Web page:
Bill to remove TVs from death row moves forward

The warden of central prison warns that removing televisions from death row could "escalate security issues."

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Mark Binker
RALEIGH, N.C. — The House Judiciary C Committee has approved H 1008: No Televisions on Death Row. As we reported in an earlier post, the bill was prompted by a death row inmate who wrote a letter to the editor saying that he led a life of leisure. 

Rep. Tim Moore, R-Cleveland, said that outraged people in his area.

"Anything we can do to make death row a less pleasant place, we should do," Moore said.

Central Prison Warden Ken Lassiter said the inmate in question no longer has access to television. And he warned that taking television away from all death row inmates could pose security issues. Television is one of the few things that can occupy the death row inmates, who are not allowed to participate in many programs with regular prisoners.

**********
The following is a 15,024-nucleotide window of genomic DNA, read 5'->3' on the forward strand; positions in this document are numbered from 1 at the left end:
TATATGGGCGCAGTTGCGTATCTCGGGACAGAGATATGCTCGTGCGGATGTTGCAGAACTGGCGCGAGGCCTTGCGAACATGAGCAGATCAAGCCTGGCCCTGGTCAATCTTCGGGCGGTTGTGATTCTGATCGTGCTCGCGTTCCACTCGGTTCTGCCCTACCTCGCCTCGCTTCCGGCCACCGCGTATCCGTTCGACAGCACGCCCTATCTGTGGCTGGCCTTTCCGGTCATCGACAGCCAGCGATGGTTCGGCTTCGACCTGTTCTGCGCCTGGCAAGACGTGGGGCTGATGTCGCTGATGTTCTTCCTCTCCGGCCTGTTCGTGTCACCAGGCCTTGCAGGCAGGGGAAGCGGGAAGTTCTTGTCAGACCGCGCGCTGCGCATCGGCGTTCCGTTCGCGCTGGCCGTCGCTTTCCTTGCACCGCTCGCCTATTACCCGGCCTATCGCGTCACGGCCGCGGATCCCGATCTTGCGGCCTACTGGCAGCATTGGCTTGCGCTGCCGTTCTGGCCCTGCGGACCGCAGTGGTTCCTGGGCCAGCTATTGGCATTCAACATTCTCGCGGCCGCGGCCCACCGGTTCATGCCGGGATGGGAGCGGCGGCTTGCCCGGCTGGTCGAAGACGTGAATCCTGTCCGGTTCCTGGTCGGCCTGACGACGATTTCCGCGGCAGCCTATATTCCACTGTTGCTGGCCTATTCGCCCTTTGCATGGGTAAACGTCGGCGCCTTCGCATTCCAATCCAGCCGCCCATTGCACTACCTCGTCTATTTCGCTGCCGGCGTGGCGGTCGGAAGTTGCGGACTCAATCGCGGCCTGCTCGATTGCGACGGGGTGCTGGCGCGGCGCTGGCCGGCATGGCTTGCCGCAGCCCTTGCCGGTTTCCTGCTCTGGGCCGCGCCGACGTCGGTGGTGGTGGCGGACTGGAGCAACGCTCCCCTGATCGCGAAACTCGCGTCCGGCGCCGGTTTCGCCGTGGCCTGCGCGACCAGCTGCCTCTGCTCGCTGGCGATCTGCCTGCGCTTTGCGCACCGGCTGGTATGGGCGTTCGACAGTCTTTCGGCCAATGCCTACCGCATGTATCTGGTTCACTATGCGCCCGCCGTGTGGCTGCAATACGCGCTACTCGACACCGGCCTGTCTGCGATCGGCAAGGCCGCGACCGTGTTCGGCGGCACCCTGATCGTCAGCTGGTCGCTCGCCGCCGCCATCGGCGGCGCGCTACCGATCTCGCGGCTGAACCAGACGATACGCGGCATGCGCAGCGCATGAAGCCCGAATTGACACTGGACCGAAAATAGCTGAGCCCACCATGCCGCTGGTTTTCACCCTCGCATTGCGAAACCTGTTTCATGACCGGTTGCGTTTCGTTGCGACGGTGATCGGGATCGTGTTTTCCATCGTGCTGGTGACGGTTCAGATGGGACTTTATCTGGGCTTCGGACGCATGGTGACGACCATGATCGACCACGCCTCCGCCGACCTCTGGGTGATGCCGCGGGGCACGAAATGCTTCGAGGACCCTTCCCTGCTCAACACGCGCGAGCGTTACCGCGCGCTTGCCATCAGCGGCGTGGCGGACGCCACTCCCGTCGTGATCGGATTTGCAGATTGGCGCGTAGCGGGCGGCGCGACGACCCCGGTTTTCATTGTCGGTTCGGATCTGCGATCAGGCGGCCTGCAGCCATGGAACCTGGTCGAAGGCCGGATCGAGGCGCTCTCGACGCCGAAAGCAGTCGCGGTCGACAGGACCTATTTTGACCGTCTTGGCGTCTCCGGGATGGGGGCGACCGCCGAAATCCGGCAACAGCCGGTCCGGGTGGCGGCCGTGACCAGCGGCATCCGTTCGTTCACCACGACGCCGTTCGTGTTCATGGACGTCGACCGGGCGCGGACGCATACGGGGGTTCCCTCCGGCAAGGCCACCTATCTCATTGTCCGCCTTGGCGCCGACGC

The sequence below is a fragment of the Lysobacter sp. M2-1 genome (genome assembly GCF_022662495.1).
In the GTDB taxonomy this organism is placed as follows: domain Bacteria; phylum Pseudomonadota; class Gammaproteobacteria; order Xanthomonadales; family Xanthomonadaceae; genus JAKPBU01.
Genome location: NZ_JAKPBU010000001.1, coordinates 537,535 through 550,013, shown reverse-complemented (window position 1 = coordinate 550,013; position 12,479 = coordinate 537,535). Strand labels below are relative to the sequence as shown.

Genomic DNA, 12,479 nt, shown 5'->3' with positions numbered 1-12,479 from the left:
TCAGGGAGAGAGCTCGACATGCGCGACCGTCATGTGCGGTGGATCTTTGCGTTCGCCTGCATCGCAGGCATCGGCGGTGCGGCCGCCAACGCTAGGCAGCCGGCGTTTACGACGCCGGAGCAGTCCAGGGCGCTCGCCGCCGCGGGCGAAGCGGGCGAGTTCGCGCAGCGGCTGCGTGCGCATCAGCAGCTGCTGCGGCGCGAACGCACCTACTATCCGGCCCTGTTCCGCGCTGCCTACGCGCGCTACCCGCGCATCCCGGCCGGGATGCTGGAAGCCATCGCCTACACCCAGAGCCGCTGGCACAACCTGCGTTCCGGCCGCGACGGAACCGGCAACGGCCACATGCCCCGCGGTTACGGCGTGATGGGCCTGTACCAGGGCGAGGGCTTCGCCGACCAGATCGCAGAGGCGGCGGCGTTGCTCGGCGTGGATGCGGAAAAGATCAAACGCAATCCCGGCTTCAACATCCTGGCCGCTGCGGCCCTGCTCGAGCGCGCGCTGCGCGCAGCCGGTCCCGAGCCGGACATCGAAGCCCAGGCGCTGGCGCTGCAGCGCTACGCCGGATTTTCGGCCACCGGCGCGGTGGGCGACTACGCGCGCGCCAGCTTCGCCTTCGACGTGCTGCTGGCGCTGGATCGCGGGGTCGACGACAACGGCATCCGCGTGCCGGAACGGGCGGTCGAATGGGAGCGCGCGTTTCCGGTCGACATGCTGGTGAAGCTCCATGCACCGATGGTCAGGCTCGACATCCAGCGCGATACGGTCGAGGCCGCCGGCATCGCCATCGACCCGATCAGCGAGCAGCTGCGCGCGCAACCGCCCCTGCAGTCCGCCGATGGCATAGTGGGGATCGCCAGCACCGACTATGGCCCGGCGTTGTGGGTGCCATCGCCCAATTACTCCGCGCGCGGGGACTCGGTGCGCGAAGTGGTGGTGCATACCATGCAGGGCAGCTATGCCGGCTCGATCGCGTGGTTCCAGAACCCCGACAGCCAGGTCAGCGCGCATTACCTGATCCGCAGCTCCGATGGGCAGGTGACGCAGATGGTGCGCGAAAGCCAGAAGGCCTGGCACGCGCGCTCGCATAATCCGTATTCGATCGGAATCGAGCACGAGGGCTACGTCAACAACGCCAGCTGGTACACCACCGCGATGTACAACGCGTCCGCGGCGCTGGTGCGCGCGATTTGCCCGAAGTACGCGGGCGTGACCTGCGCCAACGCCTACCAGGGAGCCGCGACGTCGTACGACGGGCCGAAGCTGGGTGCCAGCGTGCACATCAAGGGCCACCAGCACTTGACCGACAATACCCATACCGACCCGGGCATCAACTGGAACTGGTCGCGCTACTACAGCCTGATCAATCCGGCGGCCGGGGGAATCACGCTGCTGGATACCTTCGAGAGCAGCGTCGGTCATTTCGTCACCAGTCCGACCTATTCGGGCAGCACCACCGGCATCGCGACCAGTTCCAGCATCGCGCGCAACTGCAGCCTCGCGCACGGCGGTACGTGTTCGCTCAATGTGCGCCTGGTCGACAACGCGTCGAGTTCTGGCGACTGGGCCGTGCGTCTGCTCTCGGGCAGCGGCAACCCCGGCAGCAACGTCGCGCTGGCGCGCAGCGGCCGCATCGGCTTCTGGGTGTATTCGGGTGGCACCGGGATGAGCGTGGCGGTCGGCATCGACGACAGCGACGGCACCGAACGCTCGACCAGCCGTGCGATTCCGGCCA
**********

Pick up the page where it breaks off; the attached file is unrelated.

"It has the potential to escalate security issues inside the facility," Lassiter said.

On a voice vote, the committee was audibly divided, and Rep. Verla Insko, D-Orange, called for division so that votes could be counted. But Rep. George Cleveland, R-Onslow, who was chairing the meeting, said the voice vote was sufficient and moved on.

The bill next goes to the appropriations committee, and then on to the House floor. 

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